Resume Dilemma: Employment Gaps and Job-Hopping
How to Handle a Spotty Work History
In today's economy, you need to carefully present your experience to avoid being seen as unstable. Start by evaluating your situation and determining how bad it really is. If you are panicking about two months of unemployment back in 1993, your job search will probably not be affected. However, if you are dealing with recent periods of unemployment extending for months or even years, you will need to start strategizing.
If You're Concerned About Employment Gaps
- Think about other activities you can use to fill that time period. You might have experience relevant to your job target, regardless of whether you were paid. Volunteer activities, community involvement, special projects, consulting engagements and continuing education can be used in the Experience section.
- Short gaps might not be apparent if you eliminate months from your traditional resume. Use the Objective statement to summarize your goal as well as your top qualifications. This will draw attention to your selling points and downplay your work chronology.
- If you're returning to the workforce after an extended absence, show how you've kept up-to-date with changes in your industry.
- If you've been out of work because you raised a family, continued your education, cared for a sick family member or recovered from an injury, be sure your tone is not apologetic. There's nothing wrong with being out of work for whatever reason, and a negative attitude might affect your resume's quality.
If You're Concerned About Job-Hopping
- Some fields are prone to short periods of employment, and job-hopping might not be a concern. For many other occupations, there is less of a stigma regarding job-hopping than in the past.
- The best way to handle job-hopping on your resume depends on your specific job titles and companies. You may be able to lump two or more similar positions under one heading (for example, Sales Representative, ABC Company and DEF Company, 2/07-4/09). You can list your combined work experience's highlights. Independent contractors and temporary workers should consider grouping their experience under one time period (such as IT Consultant/Network Specialist, 4/05-present) with project highlights.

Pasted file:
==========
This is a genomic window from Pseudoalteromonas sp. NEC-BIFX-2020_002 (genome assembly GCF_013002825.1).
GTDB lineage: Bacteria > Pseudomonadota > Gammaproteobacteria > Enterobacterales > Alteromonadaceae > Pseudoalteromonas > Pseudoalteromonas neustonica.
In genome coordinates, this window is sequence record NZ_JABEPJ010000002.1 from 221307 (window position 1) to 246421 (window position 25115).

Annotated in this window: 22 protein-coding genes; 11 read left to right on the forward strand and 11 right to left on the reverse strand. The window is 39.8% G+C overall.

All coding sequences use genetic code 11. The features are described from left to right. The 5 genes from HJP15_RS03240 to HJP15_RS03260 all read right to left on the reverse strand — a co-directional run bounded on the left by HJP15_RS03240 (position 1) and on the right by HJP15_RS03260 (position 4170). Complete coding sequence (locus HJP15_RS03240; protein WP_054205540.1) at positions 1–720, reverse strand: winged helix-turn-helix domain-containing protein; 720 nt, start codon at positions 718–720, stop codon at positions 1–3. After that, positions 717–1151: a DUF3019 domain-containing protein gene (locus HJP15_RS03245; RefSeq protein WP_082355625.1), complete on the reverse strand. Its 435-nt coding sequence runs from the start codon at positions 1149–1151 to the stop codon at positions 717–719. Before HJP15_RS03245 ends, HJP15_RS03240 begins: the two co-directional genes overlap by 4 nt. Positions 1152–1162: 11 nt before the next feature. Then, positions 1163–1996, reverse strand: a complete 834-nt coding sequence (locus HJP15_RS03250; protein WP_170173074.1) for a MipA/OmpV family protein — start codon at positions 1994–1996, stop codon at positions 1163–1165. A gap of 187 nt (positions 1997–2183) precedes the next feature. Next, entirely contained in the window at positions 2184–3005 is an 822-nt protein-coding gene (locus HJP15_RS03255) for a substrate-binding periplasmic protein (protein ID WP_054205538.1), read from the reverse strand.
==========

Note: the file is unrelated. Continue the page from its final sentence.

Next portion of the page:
- You don't need to include every job you've ever held. Short-term positions that don't do anything for you can certainly be omitted. Keep in mind: A resume is a marketing piece, but you will need to provide a complete work history if you are asked to fill out a job application, which is a signed legal document.
- Employers might be leery of hiring candidates with a history of job-hopping due to recruiting and training expenses. Use your cover letter to explain your work history and put a positive spin on your circumstances. Also, indicate your interest in a long-term position.
What About a Functional Resume?
Many hiring professionals say they prefer chronological resumes to functional resumes. They are often suspicious of functional resumes, which are usually used to hide something. Select a functional format only if you have an extremely poor work background with extended gaps or a terrible history of job-hopping.
Some job seekers try to hide their spotty work histories by submitting a resume cover letter in lieu of a resume. This type of letter covers the key points of a resume in narrative format, but skips over any sketchy parts of the work history. This approach is normally not recommended, because ultimately employers will be looking for the resume.
Accentuate the Positive
There's nothing you can do to change your work experience, so the best strategy is to develop a forward-looking resume that shows the value you offer potential employers. If you are sticking with a chronological resume format, lead with a Qualifications Summary, a narrative profile summing up your key qualifications for the position. This will draw attention to your strengths.
Layoffs and Downsizing: Quick Tips to Improve Your Resume
- Update your resume right away and be sure to showcase your recent achievements no matter how you may feel about your employer.
- Ask your former employer or colleagues to supply you with written reference letters. Consider including a positive quote from a reference letter in the Qualifications Summary or Experience section.
- Read as many job openings as possible to evaluate the skills and experience employers find desirable. Incorporate your matching credentials into your resume.
- Don't misrepresent your employment status by indicating "to present" on your resume.
- Don't write the reason for leaving on your resume, but do use the cover letter to explain your circumstances.